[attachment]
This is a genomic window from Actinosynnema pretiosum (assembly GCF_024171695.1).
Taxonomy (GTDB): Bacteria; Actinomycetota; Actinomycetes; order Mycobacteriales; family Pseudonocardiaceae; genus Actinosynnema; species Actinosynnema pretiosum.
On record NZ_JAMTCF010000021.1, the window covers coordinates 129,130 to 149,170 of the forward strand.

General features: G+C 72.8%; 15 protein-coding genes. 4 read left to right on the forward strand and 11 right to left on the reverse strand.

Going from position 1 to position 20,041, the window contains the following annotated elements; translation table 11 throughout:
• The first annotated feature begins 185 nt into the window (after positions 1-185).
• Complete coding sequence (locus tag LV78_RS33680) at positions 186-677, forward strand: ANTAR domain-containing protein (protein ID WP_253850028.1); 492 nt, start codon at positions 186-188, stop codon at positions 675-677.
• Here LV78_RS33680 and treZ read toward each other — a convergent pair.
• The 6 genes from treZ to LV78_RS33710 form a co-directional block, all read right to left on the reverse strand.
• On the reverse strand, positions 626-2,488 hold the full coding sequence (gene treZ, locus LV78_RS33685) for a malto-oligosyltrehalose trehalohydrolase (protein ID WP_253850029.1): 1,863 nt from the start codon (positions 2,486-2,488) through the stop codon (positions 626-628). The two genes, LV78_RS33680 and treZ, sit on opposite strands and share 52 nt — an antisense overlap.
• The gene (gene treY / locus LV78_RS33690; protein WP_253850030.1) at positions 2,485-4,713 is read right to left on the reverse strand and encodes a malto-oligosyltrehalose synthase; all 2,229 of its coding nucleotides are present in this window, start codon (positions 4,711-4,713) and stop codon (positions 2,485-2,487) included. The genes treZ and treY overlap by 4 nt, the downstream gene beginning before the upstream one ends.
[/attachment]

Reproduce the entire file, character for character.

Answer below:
This is a genomic window from Actinosynnema pretiosum (assembly GCF_024171695.1).
Taxonomy (GTDB): Bacteria; Actinomycetota; Actinomycetes; order Mycobacteriales; family Pseudonocardiaceae; genus Actinosynnema; species Actinosynnema pretiosum.
On record NZ_JAMTCF010000021.1, the window covers coordinates 129,130 to 149,170 of the forward strand.

General features: G+C 72.8%; 15 protein-coding genes. 4 read left to right on the forward strand and 11 right to left on the reverse strand.

Going from position 1 to position 20,041, the window contains the following annotated elements; translation table 11 throughout:
• The first annotated feature begins 185 nt into the window (after positions 1-185).
• Complete coding sequence (locus tag LV78_RS33680) at positions 186-677, forward strand: ANTAR domain-containing protein (protein ID WP_253850028.1); 492 nt, start codon at positions 186-188, stop codon at positions 675-677.
• Here LV78_RS33680 and treZ read toward each other — a convergent pair.
• The 6 genes from treZ to LV78_RS33710 form a co-directional block, all read right to left on the reverse strand.
• On the reverse strand, positions 626-2,488 hold the full coding sequence (gene treZ, locus LV78_RS33685) for a malto-oligosyltrehalose trehalohydrolase (protein ID WP_253850029.1): 1,863 nt from the start codon (positions 2,486-2,488) through the stop codon (positions 626-628). The two genes, LV78_RS33680 and treZ, sit on opposite strands and share 52 nt — an antisense overlap.
• The gene (gene treY / locus LV78_RS33690; protein WP_253850030.1) at positions 2,485-4,713 is read right to left on the reverse strand and encodes a malto-oligosyltrehalose synthase; all 2,229 of its coding nucleotides are present in this window, start codon (positions 4,711-4,713) and stop codon (positions 2,485-2,487) included. The genes treZ and treY overlap by 4 nt, the downstream gene beginning before the upstream one ends.